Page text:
Bar Bulletin

Bar Bulletin

Changing Careers: So, You Wanna Be a Real Estate Broker?

June 2022 Bar Bulletin

By Kary Krismer

While law practice can offer great career opportunities, some attorneys actively look for alternatives outside the law. Fortunately, the skills learned as an attorney transfer well into many areas. This piece will provide information an attorney may want to know before becoming a real estate broker.

Licensing: Bar admission generally requires a law school degree and passing a rigorous exam. In comparison, becoming a broker is a breeze. Take some “clockhour” courses,1 or not,2 and then pass a relatively easy test.

Before offering “brokerage services,” a new broker’s license must be associated with a real estate firm, and a newly licensed broker will require “heightened” supervision the first two years.3 This means it is virtually impossible for a new broker to operate solo. Instead, a broker will most likely hang their license with an established firm and be responsible to that firm’s “Designated Broker,” and perhaps also a “Managing Broker.”4

Firm Organization: Real estate firms most commonly are a collection of independent contractors, each competing with other brokers sharing the same address. In effect, most real estate firms provide office sharing together with government mandated document retention services. “Teams” have become common within firms, with several brokers working together, usually centered around a single rain-maker who must be a Managing Broker.

Interviewing Firms: Lawyers interview hoping they will be picked by a law firm, while brokers interview to decide if they want to pick the real estate firm. This is largely because most real estate firms offer neither salary nor benefits. Real estate firms are willing to risk a new broker succeeding because the new broker bears most of the effort and expense.

Practicing: In many ways being a real estate broker is similar to practicing law. In fact, a real estate broker completing a purchase sale agreement is practicing law.5 Unfortunately, the quality of practice can be very low. Far too many brokers struggle counting a period of time less than five days and lack a working understanding of frequently used forms. These broker deficiencies may be disturbing and/or frustrating to the attorney/broker.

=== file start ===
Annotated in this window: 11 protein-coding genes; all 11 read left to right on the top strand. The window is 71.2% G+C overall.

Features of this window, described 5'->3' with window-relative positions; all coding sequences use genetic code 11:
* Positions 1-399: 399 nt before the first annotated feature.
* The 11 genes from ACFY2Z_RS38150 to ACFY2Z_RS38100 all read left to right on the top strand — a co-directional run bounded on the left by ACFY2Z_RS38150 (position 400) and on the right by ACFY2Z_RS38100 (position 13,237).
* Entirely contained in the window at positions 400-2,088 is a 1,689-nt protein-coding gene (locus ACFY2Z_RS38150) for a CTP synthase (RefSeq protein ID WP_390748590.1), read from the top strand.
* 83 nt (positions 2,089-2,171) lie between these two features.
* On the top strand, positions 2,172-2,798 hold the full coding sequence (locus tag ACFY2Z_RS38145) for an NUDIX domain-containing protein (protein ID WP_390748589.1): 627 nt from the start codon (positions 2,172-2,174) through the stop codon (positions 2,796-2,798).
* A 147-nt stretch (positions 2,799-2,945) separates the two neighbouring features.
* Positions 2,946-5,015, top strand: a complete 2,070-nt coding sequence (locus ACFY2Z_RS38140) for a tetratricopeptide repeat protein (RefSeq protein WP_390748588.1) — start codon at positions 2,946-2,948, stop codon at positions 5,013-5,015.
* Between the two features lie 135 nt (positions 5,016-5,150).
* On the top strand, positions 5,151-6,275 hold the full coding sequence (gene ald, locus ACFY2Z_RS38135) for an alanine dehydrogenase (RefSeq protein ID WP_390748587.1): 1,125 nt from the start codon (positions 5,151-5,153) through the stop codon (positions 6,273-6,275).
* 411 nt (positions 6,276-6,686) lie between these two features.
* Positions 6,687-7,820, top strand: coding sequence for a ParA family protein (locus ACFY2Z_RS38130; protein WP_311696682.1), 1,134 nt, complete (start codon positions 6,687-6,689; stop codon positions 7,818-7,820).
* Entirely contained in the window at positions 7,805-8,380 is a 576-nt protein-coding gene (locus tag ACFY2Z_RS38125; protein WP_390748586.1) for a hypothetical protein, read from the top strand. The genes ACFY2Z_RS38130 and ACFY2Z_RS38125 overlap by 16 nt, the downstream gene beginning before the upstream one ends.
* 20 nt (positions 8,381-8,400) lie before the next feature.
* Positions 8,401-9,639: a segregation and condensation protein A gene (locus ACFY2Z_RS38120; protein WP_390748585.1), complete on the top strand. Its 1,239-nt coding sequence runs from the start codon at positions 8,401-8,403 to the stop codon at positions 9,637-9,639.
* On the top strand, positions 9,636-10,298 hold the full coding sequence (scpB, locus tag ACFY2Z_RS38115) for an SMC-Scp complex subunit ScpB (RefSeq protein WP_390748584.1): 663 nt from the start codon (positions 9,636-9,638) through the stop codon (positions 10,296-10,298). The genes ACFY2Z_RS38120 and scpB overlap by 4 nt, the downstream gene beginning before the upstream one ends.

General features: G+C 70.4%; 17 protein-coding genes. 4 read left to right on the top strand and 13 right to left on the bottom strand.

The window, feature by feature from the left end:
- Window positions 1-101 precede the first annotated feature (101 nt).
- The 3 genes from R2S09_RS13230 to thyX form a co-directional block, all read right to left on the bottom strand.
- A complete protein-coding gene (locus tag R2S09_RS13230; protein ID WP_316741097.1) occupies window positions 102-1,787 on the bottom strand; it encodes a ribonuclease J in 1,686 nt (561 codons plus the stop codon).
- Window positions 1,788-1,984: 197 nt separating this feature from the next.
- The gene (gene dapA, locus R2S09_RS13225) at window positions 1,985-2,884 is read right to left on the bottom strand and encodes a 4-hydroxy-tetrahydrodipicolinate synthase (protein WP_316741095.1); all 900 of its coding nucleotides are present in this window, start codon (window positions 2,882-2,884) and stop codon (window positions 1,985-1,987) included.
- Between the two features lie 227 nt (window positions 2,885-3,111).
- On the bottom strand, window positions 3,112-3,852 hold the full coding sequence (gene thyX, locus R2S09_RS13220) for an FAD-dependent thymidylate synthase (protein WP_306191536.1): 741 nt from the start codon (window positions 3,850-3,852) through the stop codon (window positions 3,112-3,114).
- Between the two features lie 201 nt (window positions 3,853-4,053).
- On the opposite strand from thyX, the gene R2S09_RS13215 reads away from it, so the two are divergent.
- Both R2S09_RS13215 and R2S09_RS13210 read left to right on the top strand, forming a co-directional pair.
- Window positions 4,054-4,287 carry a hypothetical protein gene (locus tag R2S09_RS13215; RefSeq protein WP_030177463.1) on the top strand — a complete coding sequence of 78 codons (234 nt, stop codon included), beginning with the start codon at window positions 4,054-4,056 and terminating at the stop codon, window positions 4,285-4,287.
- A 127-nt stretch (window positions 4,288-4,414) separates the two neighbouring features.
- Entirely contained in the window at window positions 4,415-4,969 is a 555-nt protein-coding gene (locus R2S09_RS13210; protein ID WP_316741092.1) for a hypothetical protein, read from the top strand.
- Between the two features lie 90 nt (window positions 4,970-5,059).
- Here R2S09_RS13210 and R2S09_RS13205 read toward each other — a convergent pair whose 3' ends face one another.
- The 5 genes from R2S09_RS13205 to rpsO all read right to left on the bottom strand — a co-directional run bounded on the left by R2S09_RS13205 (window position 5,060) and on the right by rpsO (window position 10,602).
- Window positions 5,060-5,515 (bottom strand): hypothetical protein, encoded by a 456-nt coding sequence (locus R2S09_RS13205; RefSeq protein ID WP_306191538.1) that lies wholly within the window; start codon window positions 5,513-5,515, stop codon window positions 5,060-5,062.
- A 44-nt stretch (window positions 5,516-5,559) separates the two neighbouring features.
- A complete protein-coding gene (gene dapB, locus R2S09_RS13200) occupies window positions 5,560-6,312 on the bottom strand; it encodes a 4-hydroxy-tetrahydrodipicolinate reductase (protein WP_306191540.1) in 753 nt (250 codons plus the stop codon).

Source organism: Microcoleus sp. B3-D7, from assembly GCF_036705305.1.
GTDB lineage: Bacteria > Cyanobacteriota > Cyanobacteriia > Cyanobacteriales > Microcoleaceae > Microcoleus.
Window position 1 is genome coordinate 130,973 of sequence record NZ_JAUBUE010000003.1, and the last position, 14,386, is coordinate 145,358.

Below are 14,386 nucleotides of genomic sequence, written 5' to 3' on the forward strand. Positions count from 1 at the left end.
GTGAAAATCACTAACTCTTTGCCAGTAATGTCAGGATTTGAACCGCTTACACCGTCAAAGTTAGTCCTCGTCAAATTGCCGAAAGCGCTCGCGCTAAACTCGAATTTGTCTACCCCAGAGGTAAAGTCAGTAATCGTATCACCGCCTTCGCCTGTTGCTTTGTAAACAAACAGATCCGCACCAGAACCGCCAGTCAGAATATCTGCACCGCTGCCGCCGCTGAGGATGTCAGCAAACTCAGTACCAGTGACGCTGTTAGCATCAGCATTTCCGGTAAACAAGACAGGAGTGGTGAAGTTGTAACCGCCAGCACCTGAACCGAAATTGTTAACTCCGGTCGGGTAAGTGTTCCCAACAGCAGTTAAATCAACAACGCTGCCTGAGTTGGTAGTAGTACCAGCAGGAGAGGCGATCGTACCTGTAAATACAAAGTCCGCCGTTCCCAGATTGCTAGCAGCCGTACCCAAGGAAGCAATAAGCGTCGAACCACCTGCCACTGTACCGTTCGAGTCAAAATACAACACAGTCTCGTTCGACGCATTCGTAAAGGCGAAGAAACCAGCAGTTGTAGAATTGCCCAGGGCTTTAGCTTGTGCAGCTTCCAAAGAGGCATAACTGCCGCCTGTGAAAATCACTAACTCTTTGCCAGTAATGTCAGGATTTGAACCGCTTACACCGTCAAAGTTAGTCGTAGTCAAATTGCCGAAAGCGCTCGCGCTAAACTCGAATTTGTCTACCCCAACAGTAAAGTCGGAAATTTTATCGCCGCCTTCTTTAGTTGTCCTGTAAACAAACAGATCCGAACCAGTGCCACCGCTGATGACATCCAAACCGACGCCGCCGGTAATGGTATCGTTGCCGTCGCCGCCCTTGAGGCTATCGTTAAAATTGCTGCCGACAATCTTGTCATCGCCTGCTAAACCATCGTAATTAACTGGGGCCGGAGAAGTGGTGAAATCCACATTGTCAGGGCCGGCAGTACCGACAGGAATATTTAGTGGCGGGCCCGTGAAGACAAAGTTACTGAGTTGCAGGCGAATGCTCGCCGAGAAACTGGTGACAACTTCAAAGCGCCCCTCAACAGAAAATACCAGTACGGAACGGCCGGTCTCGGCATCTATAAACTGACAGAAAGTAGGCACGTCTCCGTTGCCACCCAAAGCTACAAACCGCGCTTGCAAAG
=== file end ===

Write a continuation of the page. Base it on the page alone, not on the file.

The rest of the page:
Clients and Opposing Brokers: Real estate brokers deal with clients and opposing brokers, similar to how attorneys will deal with clients and opposing attorneys. A broker obtaining clients is similar to an attorney obtaining clients, with some possible supplemental sources, such as Zillow advertising and relocation referrals. Neither is recommended and ideally a new broker will get leads mainly through their existing contacts, something known as a “sphere” in the world of real estate.

“Practicing real estate” will thus seem very familiar, except that broker interactions tend to be less adversarial, especially once a transaction is in contract and past the inspection contingency. And this leads into perhaps the biggest benefit an attorney will face becoming a broker — less stress!

Stress: Being an attorney can be extremely stressful. The attorney will prepare their work product knowing that opposing counsel will attempt to rip it to shreds, and that a judge might ridicule their theories in open court. Similar stressful events will be scheduled years into future. In contrast, brokers live happy-go-lucky lives, and may have no idea what projects they’ll be doing in three months. While disputes between brokers sometimes arise, for the most part everyone is very cheerfully engaged.

While no datum is offered, it is suspected lower stress results in brokers living longer than attorneys. Compensating attorneys’ lives may seem longer, especially while listening to testimony from accountants.

Forms: Residential real estate transactions generally use the “statewide forms,” provided locally through the NWMLS. While overall decent quality, there are some very problematic terms and problematic forms.6 Forms drafted by third parties can also be problematic. Unfortunately edits and changes will not be well received by other brokers.

Work Hours: Attorneys at some point have to work long hours to prepare for a hearing, trial or other project. That is nothing compared to real estate brokers whose regular start and stop times will likely be 7:00 a.m. to 9:00 p.m., 365 days a year. Showing houses, taking phone calls and preparing contracts is not a 9 to 5 activity. Depending on current workload, those activities may involve the broker’s entire waking hours, unless the broker forgets to silence their phone at night. Becoming a broker can be an effortless transition for the workaholic attorney. Others may not like the hours.